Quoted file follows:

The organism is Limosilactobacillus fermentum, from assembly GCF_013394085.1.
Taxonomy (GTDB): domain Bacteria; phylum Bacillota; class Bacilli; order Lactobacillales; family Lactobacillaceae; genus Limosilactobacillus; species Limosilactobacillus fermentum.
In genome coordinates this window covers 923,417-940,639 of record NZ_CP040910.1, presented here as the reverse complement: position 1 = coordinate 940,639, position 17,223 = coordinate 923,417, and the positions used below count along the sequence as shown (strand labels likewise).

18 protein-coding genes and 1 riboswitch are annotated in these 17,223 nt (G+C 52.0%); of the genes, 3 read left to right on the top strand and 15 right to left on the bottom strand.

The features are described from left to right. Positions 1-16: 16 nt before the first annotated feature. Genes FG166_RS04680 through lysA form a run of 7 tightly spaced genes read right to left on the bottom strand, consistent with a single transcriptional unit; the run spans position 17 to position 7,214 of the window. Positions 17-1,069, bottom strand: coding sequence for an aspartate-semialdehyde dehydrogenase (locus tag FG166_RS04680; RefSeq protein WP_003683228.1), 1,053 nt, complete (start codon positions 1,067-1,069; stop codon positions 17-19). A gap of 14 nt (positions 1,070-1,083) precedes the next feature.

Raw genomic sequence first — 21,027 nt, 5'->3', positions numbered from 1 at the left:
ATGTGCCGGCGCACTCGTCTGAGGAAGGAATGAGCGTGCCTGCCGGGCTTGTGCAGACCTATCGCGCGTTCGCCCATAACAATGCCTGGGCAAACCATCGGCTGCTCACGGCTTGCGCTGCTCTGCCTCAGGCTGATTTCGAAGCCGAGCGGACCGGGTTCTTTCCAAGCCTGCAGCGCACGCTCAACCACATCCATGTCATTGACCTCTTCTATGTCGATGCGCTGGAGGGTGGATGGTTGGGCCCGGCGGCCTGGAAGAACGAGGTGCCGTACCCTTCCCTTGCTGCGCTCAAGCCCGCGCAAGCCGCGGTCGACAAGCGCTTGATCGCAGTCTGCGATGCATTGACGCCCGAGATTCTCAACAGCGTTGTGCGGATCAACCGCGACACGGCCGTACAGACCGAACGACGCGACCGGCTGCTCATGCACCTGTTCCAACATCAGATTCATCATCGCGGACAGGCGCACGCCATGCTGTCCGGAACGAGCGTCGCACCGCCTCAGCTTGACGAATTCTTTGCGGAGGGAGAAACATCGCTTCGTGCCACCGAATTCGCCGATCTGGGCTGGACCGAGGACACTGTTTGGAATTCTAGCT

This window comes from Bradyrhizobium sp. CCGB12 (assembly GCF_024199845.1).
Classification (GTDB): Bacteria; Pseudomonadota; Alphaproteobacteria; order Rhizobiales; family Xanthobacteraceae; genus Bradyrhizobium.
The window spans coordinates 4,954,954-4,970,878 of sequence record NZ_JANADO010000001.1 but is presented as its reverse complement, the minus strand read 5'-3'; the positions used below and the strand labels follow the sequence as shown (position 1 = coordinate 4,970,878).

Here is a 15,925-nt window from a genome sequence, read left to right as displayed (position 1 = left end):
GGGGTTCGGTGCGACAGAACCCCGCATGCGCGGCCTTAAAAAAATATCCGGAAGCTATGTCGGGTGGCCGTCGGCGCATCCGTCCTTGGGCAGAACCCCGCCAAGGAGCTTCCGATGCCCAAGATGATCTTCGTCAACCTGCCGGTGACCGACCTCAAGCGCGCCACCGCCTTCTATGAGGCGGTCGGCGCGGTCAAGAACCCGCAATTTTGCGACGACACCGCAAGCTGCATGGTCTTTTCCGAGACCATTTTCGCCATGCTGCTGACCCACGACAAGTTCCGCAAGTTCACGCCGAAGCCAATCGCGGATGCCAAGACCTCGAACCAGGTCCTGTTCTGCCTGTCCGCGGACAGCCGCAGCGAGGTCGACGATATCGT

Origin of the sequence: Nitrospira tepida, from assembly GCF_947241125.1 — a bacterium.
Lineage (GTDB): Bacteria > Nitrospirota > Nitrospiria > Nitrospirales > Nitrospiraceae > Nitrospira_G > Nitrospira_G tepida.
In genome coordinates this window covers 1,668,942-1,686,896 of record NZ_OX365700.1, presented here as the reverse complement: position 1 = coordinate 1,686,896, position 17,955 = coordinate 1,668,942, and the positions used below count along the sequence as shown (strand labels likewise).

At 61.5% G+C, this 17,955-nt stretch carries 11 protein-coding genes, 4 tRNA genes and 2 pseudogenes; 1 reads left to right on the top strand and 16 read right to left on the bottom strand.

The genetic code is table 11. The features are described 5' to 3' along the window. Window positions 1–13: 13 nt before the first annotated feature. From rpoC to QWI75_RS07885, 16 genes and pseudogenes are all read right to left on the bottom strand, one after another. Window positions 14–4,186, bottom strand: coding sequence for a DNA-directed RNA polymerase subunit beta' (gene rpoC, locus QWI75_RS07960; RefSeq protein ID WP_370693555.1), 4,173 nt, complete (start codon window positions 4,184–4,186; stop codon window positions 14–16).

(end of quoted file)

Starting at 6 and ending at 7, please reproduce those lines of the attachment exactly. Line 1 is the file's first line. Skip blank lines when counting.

Raw genomic sequence first — 21,027 nt, 5'->3', positions numbered from 1 at the left:
ATGTGCCGGCGCACTCGTCTGAGGAAGGAATGAGCGTGCCTGCCGGGCTTGTGCAGACCTATCGCGCGTTCGCCCATAACAATGCCTGGGCAAACCATCGGCTGCTCACGGCTTGCGCTGCTCTGCCTCAGGCTGATTTCGAAGCCGAGCGGACCGGGTTCTTTCCAAGCCTGCAGCGCACGCTCAACCACATCCATGTCATTGACCTCTTCTATGTCGATGCGCTGGAGGGTGGATGGTTGGGCCCGGCGGCCTGGAAGAACGAGGTGCCGTACCCTTCCCTTGCTGCGCTCAAGCCCGCGCAAGCCGCGGTCGACAAGCGCTTGATCGCAGTCTGCGATGCATTGACGCCCGAGATTCTCAACAGCGTTGTGCGGATCAACCGCGACACGGCCGTACAGACCGAACGACGCGACCGGCTGCTCATGCACCTGTTCCAACATCAGATTCATCATCGCGGACAGGCGCACGCCATGCTGTCCGGAACGAGCGTCGCACCGCCTCAGCTTGACGAATTCTTTGCGGAGGGAGAAACATCGCTTCGTGCCACCGAATTCGCCGATCTGGGCTGGACCGAGGACACTGTTTGGAATTCTAGCT